Why do leaders unwittingly shift team accountability to themselves? First, they’ve been taught correctly that they’re ultimately responsible for the team. Yet they misconstrue this ultimate responsibility and adopt a “one leader in the room” mindset; they believe that they are primarily, if not solely, accountable for how the team functions, including providing negative feedback to their direct reports. Second, research by Chris Argyris and Don Schon – co-authors of Organisational Learning – and my 30 years working with leadership teams shows that in challenging situations, almost all leaders try to minimise the expression of negative feelings: If it’s difficult for you to give negative feedback, you prefer to do it in private than in the team setting.
Leadership isn’t about being comfortable; it’s about being effective, even when you’re uncomfortable. Smart leaders address ineffective behaviour in the team setting when it occurs or when the behaviour affects the team. In the team: That’s where the information, solution and accountability are.
With Ted, you could start by saying something like, “I’m noticing two patterns in our meetings. First, Ted, this looks like the third time in a month that you haven’t met a deadline for the team. Am I off?” Assuming Ted agrees, you continue. “The second pattern is that each time Ted says he hasn’t met a deadline, I notice the rest of you sigh or shake your head, but you don’t say anything to Ted. Am I on target?” Assuming people agree, you continue. “Since these meetings are the place for solving problems, and the team can’t meet its deadlines if Ted doesn’t meet his, I’m curious, what leads you not to say something to Ted in the meetings?”
If you want to create a more effective team, you and your direct reports will need to change how you handle accountability. Here’s what you can do, starting today:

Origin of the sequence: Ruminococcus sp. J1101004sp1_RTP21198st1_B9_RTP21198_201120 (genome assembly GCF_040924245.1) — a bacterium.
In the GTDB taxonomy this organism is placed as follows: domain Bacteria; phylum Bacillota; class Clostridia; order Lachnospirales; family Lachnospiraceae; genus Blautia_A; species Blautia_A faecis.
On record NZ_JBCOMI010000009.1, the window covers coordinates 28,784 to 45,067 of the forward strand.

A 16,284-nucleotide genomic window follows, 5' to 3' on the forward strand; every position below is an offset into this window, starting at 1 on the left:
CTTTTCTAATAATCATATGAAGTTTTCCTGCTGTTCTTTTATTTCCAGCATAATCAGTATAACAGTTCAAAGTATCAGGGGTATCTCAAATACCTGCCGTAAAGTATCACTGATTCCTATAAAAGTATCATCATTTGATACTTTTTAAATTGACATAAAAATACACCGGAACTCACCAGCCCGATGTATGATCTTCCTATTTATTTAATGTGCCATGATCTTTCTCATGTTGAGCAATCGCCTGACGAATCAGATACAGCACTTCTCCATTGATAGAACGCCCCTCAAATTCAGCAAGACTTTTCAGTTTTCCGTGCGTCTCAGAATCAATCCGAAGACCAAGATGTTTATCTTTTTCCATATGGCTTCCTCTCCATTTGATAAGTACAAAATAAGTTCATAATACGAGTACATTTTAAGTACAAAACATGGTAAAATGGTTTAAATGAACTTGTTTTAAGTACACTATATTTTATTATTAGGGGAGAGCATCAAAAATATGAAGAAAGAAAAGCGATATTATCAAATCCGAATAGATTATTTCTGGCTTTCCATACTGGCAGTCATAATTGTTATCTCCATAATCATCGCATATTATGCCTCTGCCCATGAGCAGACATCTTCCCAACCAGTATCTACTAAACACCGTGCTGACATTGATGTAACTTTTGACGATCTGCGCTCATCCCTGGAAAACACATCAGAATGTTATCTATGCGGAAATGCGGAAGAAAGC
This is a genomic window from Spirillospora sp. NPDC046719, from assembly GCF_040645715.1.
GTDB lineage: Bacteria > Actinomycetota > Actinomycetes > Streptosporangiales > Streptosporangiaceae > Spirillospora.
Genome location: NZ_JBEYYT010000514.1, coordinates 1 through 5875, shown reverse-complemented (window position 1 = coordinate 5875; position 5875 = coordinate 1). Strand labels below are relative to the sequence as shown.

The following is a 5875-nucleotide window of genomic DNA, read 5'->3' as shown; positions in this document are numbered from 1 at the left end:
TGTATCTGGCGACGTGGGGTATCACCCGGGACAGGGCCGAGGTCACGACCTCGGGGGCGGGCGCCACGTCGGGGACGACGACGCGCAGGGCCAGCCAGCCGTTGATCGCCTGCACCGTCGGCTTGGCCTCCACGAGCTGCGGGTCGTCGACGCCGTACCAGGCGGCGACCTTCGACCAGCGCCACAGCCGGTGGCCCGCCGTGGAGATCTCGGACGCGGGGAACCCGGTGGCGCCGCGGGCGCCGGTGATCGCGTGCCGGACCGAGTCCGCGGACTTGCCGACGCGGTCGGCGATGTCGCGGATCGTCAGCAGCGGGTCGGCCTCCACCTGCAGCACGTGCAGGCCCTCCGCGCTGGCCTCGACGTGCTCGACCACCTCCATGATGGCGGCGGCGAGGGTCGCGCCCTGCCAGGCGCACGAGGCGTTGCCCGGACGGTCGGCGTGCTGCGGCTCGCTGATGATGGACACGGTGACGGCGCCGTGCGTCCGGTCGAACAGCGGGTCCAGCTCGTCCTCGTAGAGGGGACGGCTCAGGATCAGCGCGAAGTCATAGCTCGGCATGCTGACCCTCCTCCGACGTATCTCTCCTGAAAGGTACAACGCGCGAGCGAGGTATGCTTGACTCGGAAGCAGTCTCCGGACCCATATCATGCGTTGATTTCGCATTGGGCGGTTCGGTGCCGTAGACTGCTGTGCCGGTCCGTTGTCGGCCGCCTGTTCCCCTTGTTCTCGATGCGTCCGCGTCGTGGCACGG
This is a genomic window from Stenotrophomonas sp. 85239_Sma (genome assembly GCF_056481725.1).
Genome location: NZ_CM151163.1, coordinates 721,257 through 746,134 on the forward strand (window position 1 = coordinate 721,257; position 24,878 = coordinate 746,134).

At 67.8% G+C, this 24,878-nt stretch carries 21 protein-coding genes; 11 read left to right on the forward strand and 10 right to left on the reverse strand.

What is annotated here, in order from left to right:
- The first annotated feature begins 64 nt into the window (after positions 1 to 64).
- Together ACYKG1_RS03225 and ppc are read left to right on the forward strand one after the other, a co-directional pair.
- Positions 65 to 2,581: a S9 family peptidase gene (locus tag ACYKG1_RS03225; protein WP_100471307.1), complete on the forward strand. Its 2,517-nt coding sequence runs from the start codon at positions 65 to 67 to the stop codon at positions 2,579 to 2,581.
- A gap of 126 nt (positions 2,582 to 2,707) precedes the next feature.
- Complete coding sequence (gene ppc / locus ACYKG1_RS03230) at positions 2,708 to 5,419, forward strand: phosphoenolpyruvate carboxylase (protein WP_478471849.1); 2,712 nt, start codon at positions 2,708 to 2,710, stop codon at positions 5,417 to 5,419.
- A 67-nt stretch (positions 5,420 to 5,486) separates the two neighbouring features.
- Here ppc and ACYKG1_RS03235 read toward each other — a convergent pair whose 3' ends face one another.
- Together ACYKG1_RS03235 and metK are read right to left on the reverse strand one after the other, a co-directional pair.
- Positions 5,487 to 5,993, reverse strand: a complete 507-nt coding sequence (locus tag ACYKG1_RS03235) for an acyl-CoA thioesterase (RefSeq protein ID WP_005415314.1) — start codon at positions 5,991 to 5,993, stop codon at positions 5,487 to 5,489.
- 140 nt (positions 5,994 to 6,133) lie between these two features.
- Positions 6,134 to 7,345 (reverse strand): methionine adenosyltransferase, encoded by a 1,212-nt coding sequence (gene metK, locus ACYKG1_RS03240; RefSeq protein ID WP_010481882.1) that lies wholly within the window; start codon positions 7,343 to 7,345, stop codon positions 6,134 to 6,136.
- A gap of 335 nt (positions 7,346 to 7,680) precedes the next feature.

Tell your team you’ve been unintentionally shifting accountability from the team to you. Explain how you see it affecting the team’s results and working relationships. Give some specific examples, and ask team members how they see it.
State that you want a team in which members can openly and constructively give one another feedback. Explain how this will help the team. Ask them for their reactions.
Ask your team members what they need to hold one another accountable for how they are working together. They may need others to share more information about their parts of the business. They may need to learn how to discuss one another’s behavior in a way that’s productive and doesn’t contribute to defensive reactions. They may need to change their mindset so they see themselves accountable to the team, not just to you. They may want some assurances from other team members or you.
Take a few minutes at the end of each meeting to discuss how team members are holding one another accountable and how to improve it. Making this shift isn’t easy. Investing a few minutes to discuss what worked well and how the team wants to improve next time will increase the chance that there is more accountability in the future. Ultimately, that will save time and foster better team decisions.
Roger Schwarz is an organizational psychologist, leadership team consultant, and president and CEO of Roger Schwarz & Associates. He is the author of Smart Leaders, Smarter Teams: How You and Your Team Get Unstuck to Get Results.
© 2012 Harvard Business School Publishing Corp.